Perhaps you have noticed, the only terrorists we have actually rounded up have all been caught through police operations, often with the cooperation of the Pakistanis, the French, the Spanish, even the Saudis, sometimes. Bombing two countries doesn't seem to have done anything to Al Qaeda except reinforce and reinvigorate it. A connection between Iraq and Al Qaeda at last! They moved in after we got rid of Saddam Hussein.

Meanwhile, the economy is in the toilet; even the optimists who think it will recover are predicting a "jobless recovery." Won't that be nice -- we can certainly look forward to whatever that is. And when we get our "jobless recovery," the government's in the hole for $500 trillion this year and most of the upscale Bush tax cuts haven't even kicked in yet. As we march bravely toward oceans of red ink (leaving behind no problem for future presidents or future generations), we also face a looming crisis in Social Security.

Let me be the first to say -- we shoulda listened to Al Gore. Al Gore was right, oh Lord, he was right. We shoulda put that money into a lockbox for Social Security. We are in a world of trouble now. As Paul Krugman pointed out in a Sunday New York Times magazine article, getting ourselves into a such a dire financial mess that we have to kill off or at least dramatically reduce Social Security, Medicare and Medicaid is not just a slight miscalculation on the part of our leaders. They want to undo both the Great Society programs of Lyndon Johnson and the New Deal of Franklin Roosevelt.

But I think there is something even worse being taken, being stolen, by this administration. As Jim Hightower observes in his excellent new book, "Thieves in High Places: They've Stolen Our Country and It's Time to Take It Back," what they're really stealing is the very idea of this country, the idea that there's a common good, that we're all in this together, that we all do better when we all do better.

In this country, we have the most extraordinary luck -- we are the heirs to the greatest political legacy any people have ever received. Our government is not THEM, our government is US (with room for improvement, to be sure). All this right-wing propaganda about how the government is The Enemy, the government needs to be strangled, needs to be starved, needs to be hocked off, as though schools and hospitals were horrible things -- it's all nuts.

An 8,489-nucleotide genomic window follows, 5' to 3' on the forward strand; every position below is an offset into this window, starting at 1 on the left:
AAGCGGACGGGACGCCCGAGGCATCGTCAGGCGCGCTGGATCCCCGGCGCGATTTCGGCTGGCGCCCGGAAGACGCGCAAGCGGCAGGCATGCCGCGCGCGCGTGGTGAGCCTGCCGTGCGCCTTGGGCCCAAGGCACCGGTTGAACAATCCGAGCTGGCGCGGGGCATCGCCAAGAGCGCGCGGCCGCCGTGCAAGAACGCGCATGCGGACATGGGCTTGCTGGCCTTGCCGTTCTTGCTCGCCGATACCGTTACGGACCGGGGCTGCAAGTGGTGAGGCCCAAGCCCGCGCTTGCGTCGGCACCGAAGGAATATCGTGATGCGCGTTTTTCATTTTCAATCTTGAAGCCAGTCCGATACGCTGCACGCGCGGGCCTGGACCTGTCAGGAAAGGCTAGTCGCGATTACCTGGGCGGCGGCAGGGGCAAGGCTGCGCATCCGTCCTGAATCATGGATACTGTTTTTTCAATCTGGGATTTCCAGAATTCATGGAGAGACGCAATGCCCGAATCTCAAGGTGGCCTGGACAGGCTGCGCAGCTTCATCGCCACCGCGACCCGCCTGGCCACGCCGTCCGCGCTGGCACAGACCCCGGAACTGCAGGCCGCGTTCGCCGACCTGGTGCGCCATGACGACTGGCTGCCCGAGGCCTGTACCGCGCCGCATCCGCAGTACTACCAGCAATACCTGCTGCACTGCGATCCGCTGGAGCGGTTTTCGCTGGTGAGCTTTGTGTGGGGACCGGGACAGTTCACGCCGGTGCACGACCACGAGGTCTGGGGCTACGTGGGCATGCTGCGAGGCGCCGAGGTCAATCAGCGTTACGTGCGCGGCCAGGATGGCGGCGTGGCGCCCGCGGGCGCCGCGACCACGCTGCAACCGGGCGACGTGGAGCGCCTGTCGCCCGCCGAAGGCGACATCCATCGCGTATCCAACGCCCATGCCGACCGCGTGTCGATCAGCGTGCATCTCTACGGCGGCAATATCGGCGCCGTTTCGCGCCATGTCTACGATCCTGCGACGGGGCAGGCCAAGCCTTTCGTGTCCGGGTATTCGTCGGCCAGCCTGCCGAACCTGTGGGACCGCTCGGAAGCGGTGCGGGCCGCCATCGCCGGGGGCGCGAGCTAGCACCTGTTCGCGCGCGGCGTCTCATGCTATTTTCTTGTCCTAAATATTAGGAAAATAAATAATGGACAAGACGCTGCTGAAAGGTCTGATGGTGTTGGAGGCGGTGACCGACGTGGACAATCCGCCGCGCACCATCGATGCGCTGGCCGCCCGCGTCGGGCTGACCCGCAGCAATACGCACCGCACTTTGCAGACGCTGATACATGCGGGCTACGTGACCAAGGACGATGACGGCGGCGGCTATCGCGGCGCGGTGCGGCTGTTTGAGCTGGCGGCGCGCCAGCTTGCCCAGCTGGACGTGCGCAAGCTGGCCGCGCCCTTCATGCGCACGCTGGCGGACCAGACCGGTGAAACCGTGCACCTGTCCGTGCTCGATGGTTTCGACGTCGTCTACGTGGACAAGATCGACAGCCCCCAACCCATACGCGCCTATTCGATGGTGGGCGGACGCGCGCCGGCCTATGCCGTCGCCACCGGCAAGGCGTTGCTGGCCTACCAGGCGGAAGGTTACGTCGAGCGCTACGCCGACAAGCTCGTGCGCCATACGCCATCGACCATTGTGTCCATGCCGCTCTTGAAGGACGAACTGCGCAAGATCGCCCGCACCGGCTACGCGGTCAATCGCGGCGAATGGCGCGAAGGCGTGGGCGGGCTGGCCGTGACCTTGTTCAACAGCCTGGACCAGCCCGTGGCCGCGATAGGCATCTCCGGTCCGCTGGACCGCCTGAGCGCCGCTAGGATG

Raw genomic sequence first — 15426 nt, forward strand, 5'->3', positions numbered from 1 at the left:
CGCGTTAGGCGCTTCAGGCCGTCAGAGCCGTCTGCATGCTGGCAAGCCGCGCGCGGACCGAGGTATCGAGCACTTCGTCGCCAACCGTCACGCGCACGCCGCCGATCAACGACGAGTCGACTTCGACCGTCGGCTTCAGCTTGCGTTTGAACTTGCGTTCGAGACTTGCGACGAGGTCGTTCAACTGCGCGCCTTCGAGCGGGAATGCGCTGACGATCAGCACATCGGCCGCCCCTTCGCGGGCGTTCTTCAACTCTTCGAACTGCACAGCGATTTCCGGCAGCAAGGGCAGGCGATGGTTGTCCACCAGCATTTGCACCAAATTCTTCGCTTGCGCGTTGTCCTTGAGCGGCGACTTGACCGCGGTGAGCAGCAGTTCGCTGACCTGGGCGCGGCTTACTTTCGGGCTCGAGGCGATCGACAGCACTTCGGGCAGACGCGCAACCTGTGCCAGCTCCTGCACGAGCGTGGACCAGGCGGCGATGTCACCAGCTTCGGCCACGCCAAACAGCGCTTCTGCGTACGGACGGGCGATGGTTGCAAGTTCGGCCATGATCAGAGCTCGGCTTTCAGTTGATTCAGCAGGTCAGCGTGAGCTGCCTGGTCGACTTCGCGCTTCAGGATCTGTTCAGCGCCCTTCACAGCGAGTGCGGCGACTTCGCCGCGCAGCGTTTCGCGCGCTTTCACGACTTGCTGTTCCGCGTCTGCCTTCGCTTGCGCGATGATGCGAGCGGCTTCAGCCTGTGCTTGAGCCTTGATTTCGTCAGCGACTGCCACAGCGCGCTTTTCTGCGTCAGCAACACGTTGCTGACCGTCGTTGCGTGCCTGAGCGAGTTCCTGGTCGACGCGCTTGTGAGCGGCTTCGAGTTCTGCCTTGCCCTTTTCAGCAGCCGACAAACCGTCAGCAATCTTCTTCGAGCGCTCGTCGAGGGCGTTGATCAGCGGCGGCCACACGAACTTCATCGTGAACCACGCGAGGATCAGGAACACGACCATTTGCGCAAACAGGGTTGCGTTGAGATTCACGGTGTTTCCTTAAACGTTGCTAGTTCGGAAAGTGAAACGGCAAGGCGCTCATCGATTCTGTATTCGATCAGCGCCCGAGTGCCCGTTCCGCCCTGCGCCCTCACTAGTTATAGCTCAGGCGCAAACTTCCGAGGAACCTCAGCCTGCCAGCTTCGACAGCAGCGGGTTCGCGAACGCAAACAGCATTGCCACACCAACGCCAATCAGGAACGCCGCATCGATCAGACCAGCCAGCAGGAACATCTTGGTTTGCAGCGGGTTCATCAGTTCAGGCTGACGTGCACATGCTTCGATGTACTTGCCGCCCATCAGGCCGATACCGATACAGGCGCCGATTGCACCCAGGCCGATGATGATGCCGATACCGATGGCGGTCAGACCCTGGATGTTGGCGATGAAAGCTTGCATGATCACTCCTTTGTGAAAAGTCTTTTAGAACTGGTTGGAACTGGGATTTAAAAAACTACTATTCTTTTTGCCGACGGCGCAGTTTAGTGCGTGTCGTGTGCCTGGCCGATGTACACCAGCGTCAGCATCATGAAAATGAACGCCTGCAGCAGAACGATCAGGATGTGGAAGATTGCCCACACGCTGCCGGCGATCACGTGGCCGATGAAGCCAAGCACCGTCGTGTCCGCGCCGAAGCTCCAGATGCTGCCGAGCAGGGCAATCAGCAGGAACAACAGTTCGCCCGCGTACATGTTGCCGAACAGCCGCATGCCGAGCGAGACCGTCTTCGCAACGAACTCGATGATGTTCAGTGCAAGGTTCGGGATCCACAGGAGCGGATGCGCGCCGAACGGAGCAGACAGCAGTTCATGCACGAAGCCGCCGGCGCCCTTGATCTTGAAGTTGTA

It's our government, we can still make it do what we want it to when we take the time and put in the energy it takes to work with other people, organize, campaign and vote -- we can still make the whole clumsy, money-driven system work for us. And it's high time we did so.

Enjoy this piece?

… then let us make a small request. AlterNet’s journalists work tirelessly to counter the traditional corporate media narrative. We’re here seven days a week, 365 days a year. And we’re proud to say that we’ve been bringing you the real, unfiltered news for 20 years—longer than any other progressive news site on the Internet.

It’s through the generosity of our supporters that we’re able to share with you all the underreported news you need to know. Independent journalism is increasingly imperiled; ads alone can’t pay our bills. AlterNet counts on readers like you to support our coverage. Did you enjoy content from David Cay Johnston, Common Dreams, Raw Story and Robert Reich? Opinion from Salon and Jim Hightower? Analysis by The Conversation? Then join the hundreds of readers who have supported AlterNet this year.

Every reader contribution, whatever the amount, makes a tremendous difference. Help ensure AlterNet remains independent long into the future. Support progressive journalism with a one-time contribution to AlterNet, or click here to become a subscriber. Thank you. Click here to donate by check.

Close
alternet logo

Tough Times

Demand honest news. Help support AlterNet and our mission to keep you informed during this crisis.